Reversing a trailer well will impress anyone who’s watching, whereas doing it badly will attract attention for the wrong reasons! Don’t forget that plenty of practice makes perfect, so find a nice big area and do just that. The first thing to remember is to take it very slowly – you’ll have a lot more chance of getting it right than if you try to do things in a hurry.

Before reversing, you need to find out what your trailer’s jack-knife point is. The jack-knife point is the point at which the trailer reaches a certain angle and you are no longer able to get your vehicle out of this angle by reversing. Do this by driving your vehicle forwards in a tight circle on full lock – that’s your jack-knife point!


First, make sure there is nothing behind you, and preferably have a helper to see you back. Where you start from will have a big influence on where you end up, so if you want to reverse around a corner, start straight and about a vehicle’s length from the area you are reversing into.



The main thing to remember when reversing is that whichever way you turn the steering wheel will send your trailer will go in the opposite direction. So, if you steer the wheel left, your trailer will go right. To straighten the trailer up, simply turn the wheel back the other way. Often if you get the angle wrong, you are better to go forwards again rather than trying to correct it.




The easiest way to do this is to use your wing mirrors. If you can see more of your trailer in one mirror than the other, then you need to straighten up. If things start to go wrong, pull forwards and correct your line.





It goes without saying that you should take corners slowly when towing a horse, so give yourself plenty of time to slow down. Your trailer will follow a tighter corner than your vehicle, so swing out wider on turns to allow for this. When using a roundabout, the same applies, and be aware that vehicles pulling onto the roundabout may not judge how long your vehicle is, so don’t take any chances!



Breakdown cover for your vehicle will not cover your trailer, so you will need additional cover for this.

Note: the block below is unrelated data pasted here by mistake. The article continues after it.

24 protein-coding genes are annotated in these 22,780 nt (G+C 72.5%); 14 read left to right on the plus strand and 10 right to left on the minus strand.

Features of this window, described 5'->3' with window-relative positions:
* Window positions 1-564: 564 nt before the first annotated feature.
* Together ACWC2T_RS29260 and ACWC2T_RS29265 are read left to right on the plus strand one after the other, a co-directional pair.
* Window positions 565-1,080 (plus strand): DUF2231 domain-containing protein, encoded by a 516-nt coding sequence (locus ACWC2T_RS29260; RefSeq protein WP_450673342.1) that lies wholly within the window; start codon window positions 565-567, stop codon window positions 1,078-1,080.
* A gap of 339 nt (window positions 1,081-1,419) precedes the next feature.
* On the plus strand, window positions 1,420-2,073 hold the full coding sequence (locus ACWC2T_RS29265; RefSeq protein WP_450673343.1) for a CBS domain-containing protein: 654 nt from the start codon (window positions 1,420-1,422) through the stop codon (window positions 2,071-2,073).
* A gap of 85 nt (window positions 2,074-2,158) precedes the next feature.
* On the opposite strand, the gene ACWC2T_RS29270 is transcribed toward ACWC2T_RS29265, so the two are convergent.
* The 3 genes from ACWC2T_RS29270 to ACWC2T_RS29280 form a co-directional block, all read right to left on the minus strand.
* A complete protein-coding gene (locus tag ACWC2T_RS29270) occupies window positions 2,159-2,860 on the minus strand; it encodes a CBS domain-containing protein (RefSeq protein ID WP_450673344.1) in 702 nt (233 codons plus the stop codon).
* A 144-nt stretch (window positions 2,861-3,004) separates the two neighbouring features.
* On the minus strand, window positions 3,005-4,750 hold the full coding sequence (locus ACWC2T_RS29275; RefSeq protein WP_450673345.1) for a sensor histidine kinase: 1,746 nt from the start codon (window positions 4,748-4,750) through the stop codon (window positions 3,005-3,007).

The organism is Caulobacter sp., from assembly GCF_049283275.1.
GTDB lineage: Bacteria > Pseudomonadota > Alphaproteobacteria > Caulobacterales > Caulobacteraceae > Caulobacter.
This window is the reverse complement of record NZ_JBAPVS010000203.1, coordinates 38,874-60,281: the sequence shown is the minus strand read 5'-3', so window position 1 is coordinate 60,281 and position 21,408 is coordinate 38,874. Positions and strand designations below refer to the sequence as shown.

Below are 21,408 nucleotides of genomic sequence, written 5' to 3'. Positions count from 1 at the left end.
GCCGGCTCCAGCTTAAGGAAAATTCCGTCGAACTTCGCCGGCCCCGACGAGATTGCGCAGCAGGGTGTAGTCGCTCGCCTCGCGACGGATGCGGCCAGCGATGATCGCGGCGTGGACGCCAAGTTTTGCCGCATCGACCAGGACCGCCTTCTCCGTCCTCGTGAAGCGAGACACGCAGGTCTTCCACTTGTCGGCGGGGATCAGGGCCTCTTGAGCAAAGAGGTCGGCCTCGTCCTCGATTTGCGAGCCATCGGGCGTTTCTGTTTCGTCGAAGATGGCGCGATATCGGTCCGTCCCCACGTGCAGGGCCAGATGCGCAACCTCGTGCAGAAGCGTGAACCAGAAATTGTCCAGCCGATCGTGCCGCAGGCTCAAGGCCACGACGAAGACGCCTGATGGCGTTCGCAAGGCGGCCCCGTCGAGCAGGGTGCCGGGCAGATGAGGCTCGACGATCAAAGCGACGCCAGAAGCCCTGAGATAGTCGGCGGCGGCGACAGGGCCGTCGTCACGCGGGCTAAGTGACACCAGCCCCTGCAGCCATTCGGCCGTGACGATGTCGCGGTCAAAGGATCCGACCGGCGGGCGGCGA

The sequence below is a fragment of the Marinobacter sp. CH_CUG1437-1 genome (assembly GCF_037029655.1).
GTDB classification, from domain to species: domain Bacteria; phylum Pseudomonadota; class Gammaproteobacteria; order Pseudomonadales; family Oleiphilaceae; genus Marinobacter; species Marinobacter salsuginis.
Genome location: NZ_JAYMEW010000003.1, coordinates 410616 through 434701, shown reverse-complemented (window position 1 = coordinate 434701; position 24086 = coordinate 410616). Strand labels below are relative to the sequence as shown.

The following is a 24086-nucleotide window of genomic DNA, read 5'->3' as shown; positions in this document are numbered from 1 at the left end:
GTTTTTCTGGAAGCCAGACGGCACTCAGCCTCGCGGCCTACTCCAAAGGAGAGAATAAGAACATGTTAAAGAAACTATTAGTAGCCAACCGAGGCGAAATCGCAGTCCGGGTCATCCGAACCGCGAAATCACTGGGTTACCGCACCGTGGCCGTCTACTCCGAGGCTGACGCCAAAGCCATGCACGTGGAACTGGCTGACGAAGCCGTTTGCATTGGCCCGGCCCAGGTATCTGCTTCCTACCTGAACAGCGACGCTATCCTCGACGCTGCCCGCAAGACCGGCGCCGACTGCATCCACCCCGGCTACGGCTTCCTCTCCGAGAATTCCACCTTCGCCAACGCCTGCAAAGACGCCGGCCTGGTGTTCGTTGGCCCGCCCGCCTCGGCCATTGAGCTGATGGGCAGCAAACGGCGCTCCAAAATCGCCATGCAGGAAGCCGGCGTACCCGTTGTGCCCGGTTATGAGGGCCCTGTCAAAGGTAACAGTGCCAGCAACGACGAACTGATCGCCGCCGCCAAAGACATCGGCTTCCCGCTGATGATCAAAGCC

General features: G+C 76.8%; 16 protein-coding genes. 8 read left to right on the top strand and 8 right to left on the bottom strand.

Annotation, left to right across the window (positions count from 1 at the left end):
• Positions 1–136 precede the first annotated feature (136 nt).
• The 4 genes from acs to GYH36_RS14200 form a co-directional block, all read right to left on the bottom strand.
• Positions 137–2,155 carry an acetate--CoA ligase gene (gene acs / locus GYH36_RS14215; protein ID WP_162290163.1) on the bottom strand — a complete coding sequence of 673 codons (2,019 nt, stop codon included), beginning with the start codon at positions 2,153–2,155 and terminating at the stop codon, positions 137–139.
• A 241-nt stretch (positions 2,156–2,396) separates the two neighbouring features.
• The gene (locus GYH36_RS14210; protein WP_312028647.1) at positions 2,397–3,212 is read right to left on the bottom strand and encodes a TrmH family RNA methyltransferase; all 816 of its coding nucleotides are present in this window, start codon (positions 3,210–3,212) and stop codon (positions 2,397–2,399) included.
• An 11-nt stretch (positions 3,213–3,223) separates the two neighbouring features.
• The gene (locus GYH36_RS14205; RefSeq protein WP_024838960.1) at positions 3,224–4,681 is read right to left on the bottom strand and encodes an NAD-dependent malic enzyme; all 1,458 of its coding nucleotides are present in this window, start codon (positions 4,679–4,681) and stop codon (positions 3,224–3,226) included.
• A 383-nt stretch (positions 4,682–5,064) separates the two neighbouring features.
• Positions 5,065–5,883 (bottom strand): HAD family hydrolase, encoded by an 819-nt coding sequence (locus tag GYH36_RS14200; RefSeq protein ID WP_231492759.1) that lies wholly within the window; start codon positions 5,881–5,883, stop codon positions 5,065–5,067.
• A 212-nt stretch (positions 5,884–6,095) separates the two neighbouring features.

If you don’t transport your horse very often, then hiring a trailer might be a better option than buying. There are lots of companies which offer this service at a good price. For example, i4hire (, based in Dorset, charges £40 a day, £50 for the weekend and £75 a week!


If you’d rather buy one, then buying in winter can be cheaper than in summer. “Ifor Williams trailers that normally retail around £3,300 can be bought for as little as £2,950 in winter,” says Mark Unsworth, “so it’s worth considering.” He also has the following advice: “Make sure you can get your trailer to a dealership easily for repairs and servicing, and if you buy second-hand, be really careful. I can recite many horror stories about dangerous trailers, so don’t take the risk. Always test tow a trailer before buying and if you have any doubts, forget it,” he adds.



Would you know what to do if something goes wrong when you’re towing? We offer some solutions to common towing problems


Q What should I do if my trailer starts snaking on the road?


A trailer will ‘snake’ for many reasons, such as the towing weight being too heavy for your car, big vehicles overtaking you, wind, poor roads and uneven tyre pressure. If it happens, ease your foot off the accelerator and keep the steering steady. Do not try to accelerate out of it – it doesn’t work! Drive straight home and try to find out what the cause was so you can eliminate it.


Q What should I do if I break down with my horses on board?


Try to avoid getting the horses out of the trailer, especially on busy roads. If you are a member of a breakdown service, call them immediately (the OHTO offers a full breakdown service for £72 a year). Switch off the engine and if you have one (we advise you do), place a hazard warning triangle 50 metres behind your trailer. Alternatively, put your hazard warning lights on.

On a motorway, get passengers out onto the verge, and note the number of your nearest roadside marker to tell the breakdown service. Non-members will still get help, but they’ll pay more.


Q What if my trailer gets a puncture? 


Mark recommends unloading the horses if it is safe to. “You can change a tyre with horses on board and a sturdy jack, but horses are quick to sense something is wrong and may get distressed,” he says. If you do change the tyre with horses on board, be careful that the horse’s movement doesn’t knock the tyre off the jack, and check the tightness after 30 miles or so.



Urban: 30 mph


Single carriageway: 50 mph


Dual carriageway and motorways: 60 mph


Remember that trailers are largely governed by the rules which apply to HGV vehicles, and one of these rules states that you only have access to the inside and middle lanes.



Horse And Rider UK:


Thank you to Horse and Rider magazine for allowing us to reproduce the above article in amended format from the Horse and Rider August 2005 publication. All images copyright of i4hire trailers 2006.